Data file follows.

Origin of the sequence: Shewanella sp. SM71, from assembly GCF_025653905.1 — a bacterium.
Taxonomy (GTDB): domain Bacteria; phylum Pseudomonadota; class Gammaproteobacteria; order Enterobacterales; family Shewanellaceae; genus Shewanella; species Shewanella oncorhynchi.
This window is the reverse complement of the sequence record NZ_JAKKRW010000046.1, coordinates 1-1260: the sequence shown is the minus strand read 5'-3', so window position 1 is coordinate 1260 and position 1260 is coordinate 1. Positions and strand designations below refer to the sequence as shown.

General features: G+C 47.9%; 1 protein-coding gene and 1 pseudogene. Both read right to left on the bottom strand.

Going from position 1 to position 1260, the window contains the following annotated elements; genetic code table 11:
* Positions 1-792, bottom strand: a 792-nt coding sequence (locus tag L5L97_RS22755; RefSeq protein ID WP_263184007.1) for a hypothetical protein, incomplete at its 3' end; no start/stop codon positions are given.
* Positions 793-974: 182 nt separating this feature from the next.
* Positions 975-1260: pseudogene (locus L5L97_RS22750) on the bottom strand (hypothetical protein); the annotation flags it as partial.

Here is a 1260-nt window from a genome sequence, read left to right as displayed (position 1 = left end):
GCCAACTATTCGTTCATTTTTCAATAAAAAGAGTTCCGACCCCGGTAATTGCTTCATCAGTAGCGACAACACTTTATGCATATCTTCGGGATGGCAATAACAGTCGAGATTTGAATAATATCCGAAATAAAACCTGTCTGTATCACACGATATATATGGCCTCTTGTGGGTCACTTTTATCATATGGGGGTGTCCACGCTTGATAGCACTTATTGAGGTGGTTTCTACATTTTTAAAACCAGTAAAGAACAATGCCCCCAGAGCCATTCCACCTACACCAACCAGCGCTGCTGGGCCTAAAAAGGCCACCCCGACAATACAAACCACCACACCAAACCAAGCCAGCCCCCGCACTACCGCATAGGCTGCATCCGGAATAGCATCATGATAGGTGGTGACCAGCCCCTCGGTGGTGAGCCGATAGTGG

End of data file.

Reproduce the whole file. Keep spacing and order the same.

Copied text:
Origin of the sequence: Shewanella sp. SM71, from assembly GCF_025653905.1 — a bacterium.
Taxonomy (GTDB): domain Bacteria; phylum Pseudomonadota; class Gammaproteobacteria; order Enterobacterales; family Shewanellaceae; genus Shewanella; species Shewanella oncorhynchi.
This window is the reverse complement of the sequence record NZ_JAKKRW010000046.1, coordinates 1-1260: the sequence shown is the minus strand read 5'-3', so window position 1 is coordinate 1260 and position 1260 is coordinate 1. Positions and strand designations below refer to the sequence as shown.

General features: G+C 47.9%; 1 protein-coding gene and 1 pseudogene. Both read right to left on the bottom strand.

Going from position 1 to position 1260, the window contains the following annotated elements; genetic code table 11:
* Positions 1-792, bottom strand: a 792-nt coding sequence (locus tag L5L97_RS22755; RefSeq protein ID WP_263184007.1) for a hypothetical protein, incomplete at its 3' end; no start/stop codon positions are given.
* Positions 793-974: 182 nt separating this feature from the next.
* Positions 975-1260: pseudogene (locus L5L97_RS22750) on the bottom strand (hypothetical protein); the annotation flags it as partial.

Here is a 1260-nt window from a genome sequence, read left to right as displayed (position 1 = left end):
GCCAACTATTCGTTCATTTTTCAATAAAAAGAGTTCCGACCCCGGTAATTGCTTCATCAGTAGCGACAACACTTTATGCATATCTTCGGGATGGCAATAACAGTCGAGATTTGAATAATATCCGAAATAAAACCTGTCTGTATCACACGATATATATGGCCTCTTGTGGGTCACTTTTATCATATGGGGGTGTCCACGCTTGATAGCACTTATTGAGGTGGTTTCTACATTTTTAAAACCAGTAAAGAACAATGCCCCCAGAGCCATTCCACCTACACCAACCAGCGCTGCTGGGCCTAAAAAGGCCACCCCGACAATACAAACCACCACACCAAACCAAGCCAGCCCCCGCACTACCGCATAGGCTGCATCCGGAATAGCATCATGATAGGTGGTGACCAGCCCCTCGGTGGTGAGCCGATAGTGG